Instruction Set Extensions
Saltwell is roughly speaking compatible with Merom, offering x86-64 instructions up to SSSE3. For a core initially released in 2008, the gap is not particularly bad. However, Medfield (which uses the Saltwell core) was released in 2012, essentially lagging six years behind Intel’s various extensions.
Silvermont is more modern and includes ISA extensions from the Westmere timeframe (roughly 2010), but is not quite on par with the newer high-end CPU cores like Haswell or Sandy Bridge. Silvermont includes support for SSE4.1, SSE4.2 (which is largely string manipulation and a CRC instruction), AES-NI, and POPCNT. The new core has extended page tables, Virtual Processor IDs, and the VMFUNC instruction for virtualization, as well as the RDRAND and PCLMULQDQ instructions for security. Lastly, there are several platform improvements such as timers, SMEP mode, real time instruction tracing and better branch tracing.
The newer AVX and AVX2 instructions were not added because there are few benefits and the costs are significant. AVX and AVX2 are primarily useful for high performance computing, which is outside of the target market for Silvermont. Moreover, emulating wide SIMD through microcode is inefficient for operations like gather, shuffle, and permute.
Decoding takes three pipeline stages in both Silvermont and Saltwell and both cores have two decoders, but the similarity ends there. The Saltwell decoders have a number of restrictions that reduce the throughput. For example, only a single x87 instruction can be decoded each cycle, and any jump instruction will end decoding for that cycle, potentially causing a bubble in the pipeline. Moreover, the in-order nature of Saltwell also requires that instructions following pairing rules for optimal performance. This made code generation rather tricky for compilers, and the Saltwell microarchitecture is relatively fragile as a result.
The Silvermont decoders are significantly more robust. Any instructions which are not microcoded are handled by either decoder at full throughput. One area where Intel’s architects spent considerable effort is reducing the number of instructions that require microcode. Since each microcoded instruction has 3-4 cycles of overhead, this can yield substantial performance gains. Intel showed some results from benchmarks indicating that the number of static instructions requiring microcode fell from around 8-12% to 1-2%. This is a single data point, and doesn’t represent the dynamic instruction count, but is certainly promising. Intel’s architects indicated that the most common microcoded instructions for Silvermont are CALL or PUSH instructions that load from a first address in memory and then store data to a second different address.
When a branch is decoded, the overriding branch predictor can make a more accurate prediction using several different mechanisms. For conditional branches, a large gshare based predictor is used to determine whether the branch is taken or not; the target address will be encoded in the instruction itself.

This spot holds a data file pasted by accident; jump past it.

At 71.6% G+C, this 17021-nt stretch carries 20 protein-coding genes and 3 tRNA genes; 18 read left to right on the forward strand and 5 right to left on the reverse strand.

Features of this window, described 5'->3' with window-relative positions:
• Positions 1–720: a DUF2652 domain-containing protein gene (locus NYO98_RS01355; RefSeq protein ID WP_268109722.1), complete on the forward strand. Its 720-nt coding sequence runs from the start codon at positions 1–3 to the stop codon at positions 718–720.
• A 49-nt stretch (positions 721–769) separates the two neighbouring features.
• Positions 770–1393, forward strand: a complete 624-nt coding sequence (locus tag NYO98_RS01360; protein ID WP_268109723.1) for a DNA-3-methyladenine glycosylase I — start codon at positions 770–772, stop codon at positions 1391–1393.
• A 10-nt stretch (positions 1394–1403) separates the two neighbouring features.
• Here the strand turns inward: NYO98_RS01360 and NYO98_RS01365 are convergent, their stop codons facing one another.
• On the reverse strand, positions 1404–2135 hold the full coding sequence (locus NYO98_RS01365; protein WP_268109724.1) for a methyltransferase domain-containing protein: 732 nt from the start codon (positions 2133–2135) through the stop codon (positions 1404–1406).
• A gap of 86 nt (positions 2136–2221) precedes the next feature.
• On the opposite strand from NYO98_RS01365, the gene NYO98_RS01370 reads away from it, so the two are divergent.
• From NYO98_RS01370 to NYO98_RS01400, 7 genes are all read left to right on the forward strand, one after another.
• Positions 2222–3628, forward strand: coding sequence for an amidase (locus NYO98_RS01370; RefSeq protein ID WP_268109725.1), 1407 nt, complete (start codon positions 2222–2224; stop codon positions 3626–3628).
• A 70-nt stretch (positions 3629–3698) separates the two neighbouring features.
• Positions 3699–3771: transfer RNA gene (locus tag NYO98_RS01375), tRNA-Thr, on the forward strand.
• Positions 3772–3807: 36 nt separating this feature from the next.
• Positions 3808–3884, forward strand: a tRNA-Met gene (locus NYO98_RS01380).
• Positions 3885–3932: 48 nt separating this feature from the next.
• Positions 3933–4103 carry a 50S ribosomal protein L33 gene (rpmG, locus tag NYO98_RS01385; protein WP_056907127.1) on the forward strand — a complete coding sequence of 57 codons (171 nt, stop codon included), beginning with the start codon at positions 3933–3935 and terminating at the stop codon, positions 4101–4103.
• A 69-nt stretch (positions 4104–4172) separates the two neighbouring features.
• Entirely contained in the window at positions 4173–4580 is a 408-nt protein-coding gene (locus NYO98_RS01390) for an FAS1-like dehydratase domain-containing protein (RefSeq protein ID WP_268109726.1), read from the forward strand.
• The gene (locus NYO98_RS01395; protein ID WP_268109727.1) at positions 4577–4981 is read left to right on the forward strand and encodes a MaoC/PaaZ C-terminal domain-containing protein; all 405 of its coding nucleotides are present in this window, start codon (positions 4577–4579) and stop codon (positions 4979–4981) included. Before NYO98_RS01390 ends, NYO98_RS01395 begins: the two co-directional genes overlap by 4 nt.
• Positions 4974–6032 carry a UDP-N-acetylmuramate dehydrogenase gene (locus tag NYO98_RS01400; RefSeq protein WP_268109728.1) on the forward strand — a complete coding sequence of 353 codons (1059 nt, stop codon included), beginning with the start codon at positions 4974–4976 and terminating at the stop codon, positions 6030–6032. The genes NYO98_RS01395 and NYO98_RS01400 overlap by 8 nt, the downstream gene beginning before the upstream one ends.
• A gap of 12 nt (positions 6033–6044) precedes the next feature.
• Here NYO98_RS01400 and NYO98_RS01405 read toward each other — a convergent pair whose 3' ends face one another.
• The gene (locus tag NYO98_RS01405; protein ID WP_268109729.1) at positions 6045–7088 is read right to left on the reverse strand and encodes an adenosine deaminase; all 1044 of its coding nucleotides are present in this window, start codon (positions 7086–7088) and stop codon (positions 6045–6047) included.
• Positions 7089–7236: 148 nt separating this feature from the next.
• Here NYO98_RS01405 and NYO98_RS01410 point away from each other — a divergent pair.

In contrast, indirect branches jump to an unknown address that is specified in a register or memory. Indirect branches can have multiple target addresses and are commonly used in interpreted (e.g., Android Dalvik) or heavily object-oriented code (e.g., for polymorphic virtual functions). A specialized indirect branch target array predicts the target address for indirect jumps, based on both the IP of the branch and the global branch history. The indirect branch predictor is new in Silvermont (although it was initially used in Intel’s Pentium M) and should substantially increase performance for mobile applications, which are predominately written in object-oriented and/or interpreted languages.
Lastly, the overriding predictor includes a 16 entry Return Stack Buffer (RSB) for calls and returns; there is no RSB renaming here since address corruption is unusual this late in the pipeline.
While the BTB directs the instruction fetching, the overriding predictor actually controls what instructions are speculatively sent into the out-of-order back-end for execution. When the overriding predictor correctly predicts a branch, there is no pipeline flush. However, if it overruled the earlier BTB prediction, the instruction fetching will stall while the front-end is resteered. For example, if the gshare predictor correctly predicts a branch is taken and disagrees with the BTB, a six cycle bubble is created.
The branch prediction in Silvermont is substantially more accurate than in Saltwell, avoiding expensive pipeline flushes. However, Intel’s architects also improved the other side of the equation by reducing the penalty for a branch misprediction. The mispredict penalty for Silvermont is 10 cycles, compared to 13 cycles in Saltwell. Moreover, the decoders can restart once the correct path is known, rather than waiting for the out-of-order machine to fully flush the pipeline. Moving the overriding predictor later in the pipeline is also highly beneficial for power consumption because it is only used when a branch is detected in decoding, rather than being checked every cycle.
In contrast to Intel’s high-end cores such as Haswell, the instruction decoding in Silvermont does not translate x86 instructions into µops. Silvermont continues to use x86 instructions as the basis of the pipeline, just like Saltwell. Up to two macroinstructions are emitted from the decoders into the instruction queue each cycle.
The 32-entry instruction queue separates the front-end of the pipeline from the out-of-order machinery and also functions as a loop cache. When executing out of the loop cache, the entire front-end is clock gated to reduce power consumption. Additionally, the queue can absorb some of the pipeline bubbles introduced by the overriding predictor.
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